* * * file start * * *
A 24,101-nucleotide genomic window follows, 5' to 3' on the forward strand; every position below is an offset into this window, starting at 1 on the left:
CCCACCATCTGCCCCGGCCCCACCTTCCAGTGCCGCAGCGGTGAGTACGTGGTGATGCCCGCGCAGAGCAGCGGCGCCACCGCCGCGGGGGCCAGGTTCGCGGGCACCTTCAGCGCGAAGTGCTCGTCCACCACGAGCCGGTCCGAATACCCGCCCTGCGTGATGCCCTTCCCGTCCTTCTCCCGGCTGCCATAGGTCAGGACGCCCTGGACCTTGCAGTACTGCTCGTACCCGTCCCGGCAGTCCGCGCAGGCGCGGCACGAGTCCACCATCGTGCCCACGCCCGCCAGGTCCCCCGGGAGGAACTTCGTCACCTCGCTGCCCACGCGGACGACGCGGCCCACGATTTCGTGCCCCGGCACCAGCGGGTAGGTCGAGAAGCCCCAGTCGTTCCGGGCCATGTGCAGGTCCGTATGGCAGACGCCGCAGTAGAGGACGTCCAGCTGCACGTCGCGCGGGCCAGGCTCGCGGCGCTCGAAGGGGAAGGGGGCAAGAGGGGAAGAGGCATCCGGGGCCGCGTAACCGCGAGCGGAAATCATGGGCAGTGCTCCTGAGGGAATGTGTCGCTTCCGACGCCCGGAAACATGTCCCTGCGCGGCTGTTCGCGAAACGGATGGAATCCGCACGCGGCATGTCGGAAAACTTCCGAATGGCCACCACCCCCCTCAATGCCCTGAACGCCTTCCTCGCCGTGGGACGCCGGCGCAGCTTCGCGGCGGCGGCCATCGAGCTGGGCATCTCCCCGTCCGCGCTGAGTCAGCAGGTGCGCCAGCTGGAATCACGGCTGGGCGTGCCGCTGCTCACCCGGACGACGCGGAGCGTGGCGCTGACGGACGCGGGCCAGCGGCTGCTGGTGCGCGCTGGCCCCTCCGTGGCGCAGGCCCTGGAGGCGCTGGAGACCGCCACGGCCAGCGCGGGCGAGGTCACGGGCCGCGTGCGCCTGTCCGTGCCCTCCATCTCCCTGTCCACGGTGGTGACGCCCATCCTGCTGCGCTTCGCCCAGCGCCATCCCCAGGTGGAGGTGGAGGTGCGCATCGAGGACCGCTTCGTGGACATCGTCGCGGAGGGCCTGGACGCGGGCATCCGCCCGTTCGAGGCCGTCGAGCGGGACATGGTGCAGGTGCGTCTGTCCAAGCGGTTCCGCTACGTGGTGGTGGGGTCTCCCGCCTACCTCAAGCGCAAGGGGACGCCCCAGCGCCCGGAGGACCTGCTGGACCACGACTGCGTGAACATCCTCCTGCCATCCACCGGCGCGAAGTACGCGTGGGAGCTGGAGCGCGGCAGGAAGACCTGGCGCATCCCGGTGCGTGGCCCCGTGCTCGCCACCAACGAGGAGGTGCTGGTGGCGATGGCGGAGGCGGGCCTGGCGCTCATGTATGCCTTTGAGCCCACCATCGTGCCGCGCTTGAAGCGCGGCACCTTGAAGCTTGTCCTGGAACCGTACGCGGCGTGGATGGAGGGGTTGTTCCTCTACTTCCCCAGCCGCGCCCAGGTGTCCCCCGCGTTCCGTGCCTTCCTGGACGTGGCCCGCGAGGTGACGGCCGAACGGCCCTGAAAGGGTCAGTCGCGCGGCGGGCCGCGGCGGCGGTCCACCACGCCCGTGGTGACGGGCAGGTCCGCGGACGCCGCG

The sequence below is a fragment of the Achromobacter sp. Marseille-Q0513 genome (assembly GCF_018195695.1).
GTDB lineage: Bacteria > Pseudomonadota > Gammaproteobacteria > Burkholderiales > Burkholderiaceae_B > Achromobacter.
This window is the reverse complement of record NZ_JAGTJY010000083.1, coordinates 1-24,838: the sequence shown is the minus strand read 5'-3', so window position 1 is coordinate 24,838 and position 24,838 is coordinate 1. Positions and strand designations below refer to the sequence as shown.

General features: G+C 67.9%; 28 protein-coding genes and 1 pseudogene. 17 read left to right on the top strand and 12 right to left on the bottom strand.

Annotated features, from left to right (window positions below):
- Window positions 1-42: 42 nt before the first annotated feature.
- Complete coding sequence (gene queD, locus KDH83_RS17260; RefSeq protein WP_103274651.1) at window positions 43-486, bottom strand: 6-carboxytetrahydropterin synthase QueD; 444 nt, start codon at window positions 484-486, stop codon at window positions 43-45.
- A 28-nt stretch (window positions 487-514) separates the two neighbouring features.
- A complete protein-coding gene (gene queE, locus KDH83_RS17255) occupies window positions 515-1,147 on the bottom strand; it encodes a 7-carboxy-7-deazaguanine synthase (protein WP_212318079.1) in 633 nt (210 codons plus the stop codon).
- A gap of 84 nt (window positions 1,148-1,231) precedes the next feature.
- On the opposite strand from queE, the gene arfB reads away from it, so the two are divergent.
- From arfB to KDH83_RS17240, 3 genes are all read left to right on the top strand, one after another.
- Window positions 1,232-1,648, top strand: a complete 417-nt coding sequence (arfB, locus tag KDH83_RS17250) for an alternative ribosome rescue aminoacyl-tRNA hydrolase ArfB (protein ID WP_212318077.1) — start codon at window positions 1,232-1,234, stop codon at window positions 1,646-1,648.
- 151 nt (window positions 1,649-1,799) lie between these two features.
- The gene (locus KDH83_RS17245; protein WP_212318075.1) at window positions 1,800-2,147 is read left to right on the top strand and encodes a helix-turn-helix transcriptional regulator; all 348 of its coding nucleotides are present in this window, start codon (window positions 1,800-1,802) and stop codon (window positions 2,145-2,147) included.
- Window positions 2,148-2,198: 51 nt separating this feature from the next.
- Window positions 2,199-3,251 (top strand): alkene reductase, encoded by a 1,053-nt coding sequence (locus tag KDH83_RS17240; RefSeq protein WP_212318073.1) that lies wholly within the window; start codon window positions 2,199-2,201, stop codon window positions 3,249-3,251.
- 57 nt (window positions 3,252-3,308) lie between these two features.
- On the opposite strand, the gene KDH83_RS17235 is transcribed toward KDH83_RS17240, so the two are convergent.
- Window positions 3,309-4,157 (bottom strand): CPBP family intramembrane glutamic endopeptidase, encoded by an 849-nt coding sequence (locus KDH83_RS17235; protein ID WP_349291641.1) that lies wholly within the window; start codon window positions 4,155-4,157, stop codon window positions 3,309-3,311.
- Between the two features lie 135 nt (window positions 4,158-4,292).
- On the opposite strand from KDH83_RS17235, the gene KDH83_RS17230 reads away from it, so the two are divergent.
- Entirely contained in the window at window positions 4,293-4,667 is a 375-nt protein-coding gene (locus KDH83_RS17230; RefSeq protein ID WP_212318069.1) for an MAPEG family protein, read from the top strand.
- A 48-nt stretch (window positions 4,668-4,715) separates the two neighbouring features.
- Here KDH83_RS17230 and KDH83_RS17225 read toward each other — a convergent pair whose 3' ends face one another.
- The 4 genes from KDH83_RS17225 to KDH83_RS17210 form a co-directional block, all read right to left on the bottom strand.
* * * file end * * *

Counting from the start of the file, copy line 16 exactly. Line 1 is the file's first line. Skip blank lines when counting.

- 151 nt (window positions 1,649-1,799) lie between these two features.